## Solution 2 (Last Resort/Cheap)

Using a ruler, measure a circle of radius 4 and cut out the circle and then the quarter missing. Then, fold it into a cone and measure the diameter to be 6 cm $\implies r=3$. You can form a right triangle with sides 3, 4, and then through the Pythagorean theorem the height $h$ is found to be $h^2 = 4^{2} - 3^{2} \implies h = \sqrt{7}$. The volume of a cone is $\frac{1}{3}\pi r^{2}h$. Plugging in we find $V = 3\pi \sqrt{7} \implies \boxed{\textbf{(C)}}$

11. We don't care about which books Harold selects. We just care that Betty picks $2$ books from Harold's list and $3$ that aren't on Harold's list.The total amount of combinations of books that Betty can select is $\binom{10}{5}=252$.There are $\binom{5}{2}=10$ ways for Betty to choose $2$ of the books that are on Harold's list.From the remaining $5$ books that aren't on Harold's list, there are $\binom{5}{3}=10$ ways to choose $3$ of them.$\frac{10\cdot10}{252}=\boxed{\textbf{(D) }\frac{25}{63}}$ ~quacker88
12. ## Solution 1

$$\dfrac{1}{20^{20}} = \dfrac{1}{(10\cdot2)^{20}}=\dfrac{1}{10^{20}\cdot2^{20}}$$

Now we do some estimation. Notice that $2^{20} = 1024^2$, which means that $2^{20}$ is a little more than $1000^2=1,000,000$. Multiplying it with $10^{20}$, we get that the denominator is about $1\underbrace{00\dots0}_{26 \text{ zeros}}$. Notice that when we divide $1$ by an $n$ digit number, there are $n-1$ zeros before the first nonzero digit. This means that when we divide $1$ by the $27$ digit integer $1\underbrace{00\dots0}_{26 \text{ zeros}}$, there are $\boxed{\textbf{(D) } \text{26}}$ zeros in the initial string after the decimal point. -PCChess

## Solution 2

First rewrite $\frac{1}{20^{20}}$ as $\frac{5^{20}}{10^{40}}$. Then, we know that when we write this in decimal form, there will be 40 digits after the decimal point. Therefore, we just have to find the number of digits in ${5^{20}}$.

$\log{5^{20}} = 20\log{5}$ and memming $\log{5}\approx0.69$ (alternatively use the fact that $\log{5} = 1 - \log{2}$), $\lfloor{20\log{5}}\rfloor+1=\lfloor{20\cdot0.69}\rfloor+1=13+1=14$ digits.

Our answer is $\boxed{\textbf{(D) } \text{26}}$.

## Solution 3 (Brute Force)

Just as in Solution $2,$ we rewrite $\dfrac{1}{20^{20}}$ as $\dfrac{5^{20}}{10^{40}}.$ We then calculate $5^{20}$ entirely by hand, first doing $5^5 \cdot 5^5,$ then multiplying that product by itself, resulting in $95,367,431,640,625.$ Because this is $14$ digits, after dividing this number by $10$ fourteen times, the decimal point is before the $9.$ Dividing the number again by $10$ twenty-six more times allows a string of$\boxed{\textbf{(D) } \text{26}}$ zeroes to be formed. -OreoChocolate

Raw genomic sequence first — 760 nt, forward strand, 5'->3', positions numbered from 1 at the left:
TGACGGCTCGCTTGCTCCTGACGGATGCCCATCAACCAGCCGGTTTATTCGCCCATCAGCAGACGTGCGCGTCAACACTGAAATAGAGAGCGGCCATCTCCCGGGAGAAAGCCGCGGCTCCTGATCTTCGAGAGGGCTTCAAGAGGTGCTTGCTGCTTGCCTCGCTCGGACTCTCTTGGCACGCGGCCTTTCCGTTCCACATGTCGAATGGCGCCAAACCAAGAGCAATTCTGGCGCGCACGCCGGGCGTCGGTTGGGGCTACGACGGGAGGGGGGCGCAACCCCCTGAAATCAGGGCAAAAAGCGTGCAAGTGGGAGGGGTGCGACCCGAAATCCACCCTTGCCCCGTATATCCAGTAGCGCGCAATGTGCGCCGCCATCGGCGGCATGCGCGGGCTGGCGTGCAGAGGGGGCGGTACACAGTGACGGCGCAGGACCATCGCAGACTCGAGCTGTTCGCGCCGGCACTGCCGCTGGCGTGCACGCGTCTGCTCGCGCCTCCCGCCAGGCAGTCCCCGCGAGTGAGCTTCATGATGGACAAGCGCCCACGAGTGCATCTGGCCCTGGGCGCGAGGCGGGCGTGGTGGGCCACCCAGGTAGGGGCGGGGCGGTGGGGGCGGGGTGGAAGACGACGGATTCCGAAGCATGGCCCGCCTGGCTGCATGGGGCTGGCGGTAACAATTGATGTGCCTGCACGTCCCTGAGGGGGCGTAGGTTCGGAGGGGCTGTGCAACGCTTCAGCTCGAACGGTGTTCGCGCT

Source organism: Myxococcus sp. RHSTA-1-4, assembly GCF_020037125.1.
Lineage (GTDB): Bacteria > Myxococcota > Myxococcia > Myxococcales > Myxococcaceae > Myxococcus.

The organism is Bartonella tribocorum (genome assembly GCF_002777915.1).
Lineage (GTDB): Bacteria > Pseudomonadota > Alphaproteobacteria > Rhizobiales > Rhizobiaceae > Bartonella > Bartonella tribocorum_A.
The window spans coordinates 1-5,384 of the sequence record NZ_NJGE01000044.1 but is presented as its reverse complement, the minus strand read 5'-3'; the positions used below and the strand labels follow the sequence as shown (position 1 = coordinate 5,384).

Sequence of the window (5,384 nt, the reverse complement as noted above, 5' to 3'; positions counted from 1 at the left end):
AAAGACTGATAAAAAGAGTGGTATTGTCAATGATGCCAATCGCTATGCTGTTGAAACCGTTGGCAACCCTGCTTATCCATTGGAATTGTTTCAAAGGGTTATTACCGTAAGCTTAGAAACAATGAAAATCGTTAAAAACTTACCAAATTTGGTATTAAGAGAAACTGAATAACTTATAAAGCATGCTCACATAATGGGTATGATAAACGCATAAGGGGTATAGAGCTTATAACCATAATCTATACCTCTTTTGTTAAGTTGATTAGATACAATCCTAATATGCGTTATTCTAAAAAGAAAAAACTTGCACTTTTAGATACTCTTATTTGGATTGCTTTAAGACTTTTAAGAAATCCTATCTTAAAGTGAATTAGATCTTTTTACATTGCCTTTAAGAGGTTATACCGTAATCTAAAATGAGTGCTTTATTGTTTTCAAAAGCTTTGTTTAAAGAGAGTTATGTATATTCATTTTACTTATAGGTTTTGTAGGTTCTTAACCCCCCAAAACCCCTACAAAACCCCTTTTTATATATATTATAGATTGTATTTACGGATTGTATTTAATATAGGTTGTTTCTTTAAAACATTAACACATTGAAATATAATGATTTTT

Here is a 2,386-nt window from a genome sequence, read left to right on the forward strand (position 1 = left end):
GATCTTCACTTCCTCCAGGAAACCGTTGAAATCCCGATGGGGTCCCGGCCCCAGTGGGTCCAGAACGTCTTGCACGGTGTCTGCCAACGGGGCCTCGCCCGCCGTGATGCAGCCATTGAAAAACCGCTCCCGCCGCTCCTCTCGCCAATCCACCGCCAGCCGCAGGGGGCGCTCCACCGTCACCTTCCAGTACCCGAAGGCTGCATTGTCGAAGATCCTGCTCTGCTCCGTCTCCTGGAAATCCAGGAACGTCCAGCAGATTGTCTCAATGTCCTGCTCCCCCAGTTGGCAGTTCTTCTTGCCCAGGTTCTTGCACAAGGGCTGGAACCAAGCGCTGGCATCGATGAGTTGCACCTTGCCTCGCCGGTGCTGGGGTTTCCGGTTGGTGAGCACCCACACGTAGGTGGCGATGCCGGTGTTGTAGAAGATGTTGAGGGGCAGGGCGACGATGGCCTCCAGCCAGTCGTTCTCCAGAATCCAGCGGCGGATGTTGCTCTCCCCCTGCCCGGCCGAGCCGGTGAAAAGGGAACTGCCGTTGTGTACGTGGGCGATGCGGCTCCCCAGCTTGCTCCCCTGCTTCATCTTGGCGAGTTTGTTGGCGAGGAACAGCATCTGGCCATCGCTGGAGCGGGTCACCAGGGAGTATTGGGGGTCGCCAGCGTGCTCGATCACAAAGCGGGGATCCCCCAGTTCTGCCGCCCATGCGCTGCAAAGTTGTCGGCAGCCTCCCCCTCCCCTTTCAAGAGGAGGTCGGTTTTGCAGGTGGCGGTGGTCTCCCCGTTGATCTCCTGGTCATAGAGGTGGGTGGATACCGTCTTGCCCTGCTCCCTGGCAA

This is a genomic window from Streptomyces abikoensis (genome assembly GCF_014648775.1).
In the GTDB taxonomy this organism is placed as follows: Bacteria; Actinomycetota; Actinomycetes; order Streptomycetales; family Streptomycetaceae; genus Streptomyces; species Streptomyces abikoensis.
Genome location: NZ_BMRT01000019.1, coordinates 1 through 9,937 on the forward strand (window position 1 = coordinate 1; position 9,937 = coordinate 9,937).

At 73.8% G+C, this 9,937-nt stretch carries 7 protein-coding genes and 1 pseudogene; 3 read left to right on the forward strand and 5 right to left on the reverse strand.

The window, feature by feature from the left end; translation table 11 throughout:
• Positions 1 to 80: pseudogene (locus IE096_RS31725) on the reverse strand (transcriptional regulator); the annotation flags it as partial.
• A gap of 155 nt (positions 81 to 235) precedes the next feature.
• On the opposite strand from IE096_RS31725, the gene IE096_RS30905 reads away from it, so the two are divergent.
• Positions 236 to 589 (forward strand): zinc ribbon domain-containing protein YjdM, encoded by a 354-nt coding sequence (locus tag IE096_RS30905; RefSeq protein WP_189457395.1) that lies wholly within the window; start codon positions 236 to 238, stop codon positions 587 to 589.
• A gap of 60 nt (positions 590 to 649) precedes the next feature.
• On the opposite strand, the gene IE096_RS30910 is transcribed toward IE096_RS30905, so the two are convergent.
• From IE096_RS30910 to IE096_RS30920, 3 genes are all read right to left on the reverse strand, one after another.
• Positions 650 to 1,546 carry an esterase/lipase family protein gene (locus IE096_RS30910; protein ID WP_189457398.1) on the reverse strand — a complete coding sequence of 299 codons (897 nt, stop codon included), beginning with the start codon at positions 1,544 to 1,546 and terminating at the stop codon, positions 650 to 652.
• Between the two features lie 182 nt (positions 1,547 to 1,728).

## Solution 4 (Smarter Brute Force)

Just as in Solutions $2$ and $3,$ we rewrite $\dfrac{1}{20^{20}}$ as $\dfrac{5^{20}}{10^{40}}.$ We can then look at the number of digits in powers of $5$$5^1=5$$5^2=25$$5^3=125$$5^4=625$$5^5=3125$$5^6=15625$$5^7=78125$ and so on. We notice after a few iterations that every power of five with an exponent of $1 \mod 3$, the number of digits doesn't increase. This means $5^{20}$ should have $20 - 6$ digits since there are $6$ numbers which are $1 \mod 3$from $0$ to $20$, or $14$ digits total. This means our expression can be written as $\dfrac{k\cdot10^{14}}{10^{40}}$, where $k$ is in the range $[1,10)$. Canceling gives $\dfrac{k}{10^{26}}$, or $26$ zeroes before the $k$ since the number $k$ should start on where the one would be in $10^{26}$. ~aop2014

## Solution 5 (Logarithms)

$$|\lceil \log \dfrac{1}{20^{20}} \rceil| = |\lceil \log 20^{-20} \rceil| = |\lceil -20 \log(20) \rceil| = |\lceil -20(\log 10 + \log 2) \rceil| = |\lceil -20(1 + 0.301) \rceil| = |\lceil -26.02 \rceil| = |-26| = \boxed{\textbf{(D) } \text{26}}$$

~phoenixfire

13. ## Solution 1

You can find that every four moves both coordinates decrease by 2. Therefore, both coordinates need to decrease by two 505 times. You subtract, giving you the answer of $\boxed{\textbf{(B) } \text{(-1030,-990)}}$ ~happykeeper

2015 AMC 10B Problem 24

14. ## Solution 1

$[asy] real x=sqrt(3); real y=2sqrt(3); real z=3.5; real a=x/2; real b=0.5; real c=3a; pair A, B, C, D, E, F; A = (1,0); B = (3,0); C = (4,x); D = (3,y); E = (1,y); F = (0,x); fill(A--B--C--D--E--F--A--cycle,grey); fill(arc((2,0),1,0,180)--cycle,white); fill(arc((2,y),1,180,360)--cycle,white); fill(arc((z,a),1,60,240)--cycle,white); fill(arc((b,a),1,300,480)--cycle,white); fill(arc((b,c),1,240,420)--cycle,white); fill(arc((z,c),1,120,300)--cycle,white); draw(A--B--C--D--E--F--A); draw(arc((z,c),1,120,300)); draw(arc((b,c),1,240,420)); draw(arc((b,a),1,300,480)); draw(arc((z,a),1,60,240)); draw(arc((2,y),1,180,360)); draw(arc((2,0),1,0,180)); label("2",(z,c),NE); pair X,Y,Z; X = (1,0); Y = (2,0); Z = (1.5,a); pair d = 1.9*dir(7); dot(X); dot(Y); dot(Z); label("A",X,SW); label("B",Y,SE); label("C",Z,N); draw(X--Y--Z--A); label("1",(1.5,0),S); label("1",(1.75,a/2),dir(30)); draw(anglemark(Y,X,Z,8),blue); label("60^\circ",anglemark(Y,X,Z),d); [/asy]$